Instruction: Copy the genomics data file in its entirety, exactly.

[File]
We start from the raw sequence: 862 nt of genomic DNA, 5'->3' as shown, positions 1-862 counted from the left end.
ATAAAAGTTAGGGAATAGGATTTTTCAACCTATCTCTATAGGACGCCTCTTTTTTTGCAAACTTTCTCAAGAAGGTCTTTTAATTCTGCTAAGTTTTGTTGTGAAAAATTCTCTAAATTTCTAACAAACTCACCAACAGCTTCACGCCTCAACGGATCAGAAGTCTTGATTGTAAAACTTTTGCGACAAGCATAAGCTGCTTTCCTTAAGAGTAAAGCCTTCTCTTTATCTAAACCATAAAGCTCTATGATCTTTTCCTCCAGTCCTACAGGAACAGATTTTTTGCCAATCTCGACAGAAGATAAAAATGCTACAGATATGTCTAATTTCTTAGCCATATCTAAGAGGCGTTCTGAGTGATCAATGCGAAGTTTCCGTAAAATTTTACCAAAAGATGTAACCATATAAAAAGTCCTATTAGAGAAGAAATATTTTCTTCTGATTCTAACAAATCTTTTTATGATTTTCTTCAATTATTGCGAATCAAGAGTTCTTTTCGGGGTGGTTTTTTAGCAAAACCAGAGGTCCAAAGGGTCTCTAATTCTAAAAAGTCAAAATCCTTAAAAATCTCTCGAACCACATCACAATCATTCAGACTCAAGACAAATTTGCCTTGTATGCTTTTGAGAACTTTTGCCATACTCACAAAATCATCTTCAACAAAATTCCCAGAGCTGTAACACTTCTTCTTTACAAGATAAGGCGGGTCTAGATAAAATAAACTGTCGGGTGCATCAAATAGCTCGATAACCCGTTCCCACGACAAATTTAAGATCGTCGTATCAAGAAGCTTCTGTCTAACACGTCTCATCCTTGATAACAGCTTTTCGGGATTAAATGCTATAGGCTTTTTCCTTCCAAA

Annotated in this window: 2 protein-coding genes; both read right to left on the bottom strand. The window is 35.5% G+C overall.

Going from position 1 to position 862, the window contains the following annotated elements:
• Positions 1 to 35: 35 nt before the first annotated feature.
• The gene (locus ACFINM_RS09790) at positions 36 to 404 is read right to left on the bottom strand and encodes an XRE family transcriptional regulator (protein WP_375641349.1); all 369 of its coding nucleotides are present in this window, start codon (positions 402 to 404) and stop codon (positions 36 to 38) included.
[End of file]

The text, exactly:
We start from the raw sequence: 862 nt of genomic DNA, 5'->3' as shown, positions 1-862 counted from the left end.
ATAAAAGTTAGGGAATAGGATTTTTCAACCTATCTCTATAGGACGCCTCTTTTTTTGCAAACTTTCTCAAGAAGGTCTTTTAATTCTGCTAAGTTTTGTTGTGAAAAATTCTCTAAATTTCTAACAAACTCACCAACAGCTTCACGCCTCAACGGATCAGAAGTCTTGATTGTAAAACTTTTGCGACAAGCATAAGCTGCTTTCCTTAAGAGTAAAGCCTTCTCTTTATCTAAACCATAAAGCTCTATGATCTTTTCCTCCAGTCCTACAGGAACAGATTTTTTGCCAATCTCGACAGAAGATAAAAATGCTACAGATATGTCTAATTTCTTAGCCATATCTAAGAGGCGTTCTGAGTGATCAATGCGAAGTTTCCGTAAAATTTTACCAAAAGATGTAACCATATAAAAAGTCCTATTAGAGAAGAAATATTTTCTTCTGATTCTAACAAATCTTTTTATGATTTTCTTCAATTATTGCGAATCAAGAGTTCTTTTCGGGGTGGTTTTTTAGCAAAACCAGAGGTCCAAAGGGTCTCTAATTCTAAAAAGTCAAAATCCTTAAAAATCTCTCGAACCACATCACAATCATTCAGACTCAAGACAAATTTGCCTTGTATGCTTTTGAGAACTTTTGCCATACTCACAAAATCATCTTCAACAAAATTCCCAGAGCTGTAACACTTCTTCTTTACAAGATAAGGCGGGTCTAGATAAAATAAACTGTCGGGTGCATCAAATAGCTCGATAACCCGTTCCCACGACAAATTTAAGATCGTCGTATCAAGAAGCTTCTGTCTAACACGTCTCATCCTTGATAACAGCTTTTCGGGATTAAATGCTATAGGCTTTTTCCTTCCAAA

Annotated in this window: 2 protein-coding genes; both read right to left on the bottom strand. The window is 35.5% G+C overall.

Going from position 1 to position 862, the window contains the following annotated elements:
• Positions 1 to 35: 35 nt before the first annotated feature.
• The gene (locus ACFINM_RS09790) at positions 36 to 404 is read right to left on the bottom strand and encodes an XRE family transcriptional regulator (protein WP_375641349.1); all 369 of its coding nucleotides are present in this window, start codon (positions 402 to 404) and stop codon (positions 36 to 38) included.